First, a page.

Hey, this is America. Nobody can force Rivers to work, and he’s free to walk away from his job and and contract at anytime. As long as he’s not coaching elsewhere, it’s no big deal.

But Rivers might want to leave the Celtics and continue to coach. Marc Stein and Ramona Shelburne of ESPN:

The Los Angeles Clippers have not formally requested permission to interview Celtics coach Doc Rivers in the wake of widespread reports about Rivers’ potential departure from Boston, but there is strong mutual interest between the parties, according to sources close to the situation.

Sources told ESPN.com that Rivers is highly intrigued by the idea of coaching the Clippers in the event that he and the Celtics part company after nine seasons together and one championship in 2008. Sources say that the Clippers, meanwhile, would immediately vault Rivers to the top of their list if he became available as they continue a coaching search that, to this point, has focused on Brian Shaw, Byron Scott and Lionel Hollins.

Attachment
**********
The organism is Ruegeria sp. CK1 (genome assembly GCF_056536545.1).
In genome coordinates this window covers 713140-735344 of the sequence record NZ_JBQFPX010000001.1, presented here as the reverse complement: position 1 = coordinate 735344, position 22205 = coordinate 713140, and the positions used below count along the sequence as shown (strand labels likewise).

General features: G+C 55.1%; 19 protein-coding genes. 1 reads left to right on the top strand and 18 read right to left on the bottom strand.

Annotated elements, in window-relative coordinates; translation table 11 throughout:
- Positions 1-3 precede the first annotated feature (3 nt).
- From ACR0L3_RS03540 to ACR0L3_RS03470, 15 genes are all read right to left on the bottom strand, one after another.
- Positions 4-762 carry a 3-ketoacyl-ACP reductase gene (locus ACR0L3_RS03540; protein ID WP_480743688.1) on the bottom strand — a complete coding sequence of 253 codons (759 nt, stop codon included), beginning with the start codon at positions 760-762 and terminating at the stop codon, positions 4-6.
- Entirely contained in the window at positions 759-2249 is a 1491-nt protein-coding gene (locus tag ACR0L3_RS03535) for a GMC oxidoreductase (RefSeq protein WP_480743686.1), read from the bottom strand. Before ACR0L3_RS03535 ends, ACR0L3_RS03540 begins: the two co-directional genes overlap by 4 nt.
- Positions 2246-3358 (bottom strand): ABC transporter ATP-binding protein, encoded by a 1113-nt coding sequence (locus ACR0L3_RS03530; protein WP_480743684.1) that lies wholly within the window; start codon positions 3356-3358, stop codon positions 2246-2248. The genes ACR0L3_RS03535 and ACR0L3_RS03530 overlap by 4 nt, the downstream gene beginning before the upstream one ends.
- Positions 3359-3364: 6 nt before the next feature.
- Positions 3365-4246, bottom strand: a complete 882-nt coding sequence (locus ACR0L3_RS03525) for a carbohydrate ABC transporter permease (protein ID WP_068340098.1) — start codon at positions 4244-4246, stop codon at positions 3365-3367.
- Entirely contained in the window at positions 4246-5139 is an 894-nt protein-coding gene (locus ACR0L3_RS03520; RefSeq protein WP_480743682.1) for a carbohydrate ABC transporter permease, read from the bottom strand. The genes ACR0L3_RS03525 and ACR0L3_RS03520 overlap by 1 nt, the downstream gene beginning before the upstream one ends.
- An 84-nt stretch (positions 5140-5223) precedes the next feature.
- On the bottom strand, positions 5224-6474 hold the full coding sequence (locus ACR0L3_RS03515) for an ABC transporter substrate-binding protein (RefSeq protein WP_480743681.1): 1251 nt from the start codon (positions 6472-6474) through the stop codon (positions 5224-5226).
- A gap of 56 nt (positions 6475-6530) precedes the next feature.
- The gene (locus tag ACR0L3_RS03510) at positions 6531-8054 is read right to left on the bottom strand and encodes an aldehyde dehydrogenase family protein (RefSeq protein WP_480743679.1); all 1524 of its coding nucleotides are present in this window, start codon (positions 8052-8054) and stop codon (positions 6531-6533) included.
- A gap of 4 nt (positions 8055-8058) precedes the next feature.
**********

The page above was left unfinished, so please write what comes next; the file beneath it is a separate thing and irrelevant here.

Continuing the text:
ESPN.com has also learned that the Celtics and Clippers — in an offshoot of February’s Kevin Garnett-to-L.A. trade talks — discussed expanded trade scenarios that actually could have sent both Garnett and close friend Paul Pierce to the Clippers before the league’s Feb. 21 trade deadline.

Sources say that those talks, before breaking down, were centered around Boston getting back both prized Clippers guard Eric Bledsoe and young center DeAndre Jordan and did not involve Clippers star forward Blake Griffin.

Rivers chose the extra years, and he chose the extra money. He has to live with that decision now.

The Celtics are well within their legal and ethical rights to block Rivers from defecting to the Clippers. Rivers is also well within his rights to explore with the Celtics a move to Los Angeles.

Perhaps, there’s a mutually beneficial trade involving Garnett, Pierce, Rivers, Bledsoe and Jordan. As much as the Celtics wanted Rivers to guide them through their eventual transition, hopefully they won’t allow spite to keep him from the Clippers if Los Angeles presents a compensation offer that offsets the loss of Rivers.

But ultimately, allowing Rivers to go to Los Angeles is the Celtics’ call. He allowed them that privilege when he took the money.

Miami churns up plenty of memories for Mavs’ Dirk Nowitzki

Dallas Mavericks v Miami Heat - Game Six
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MIAMI (AP) Dirk Nowitzki tries to avoid feelings of nostalgia.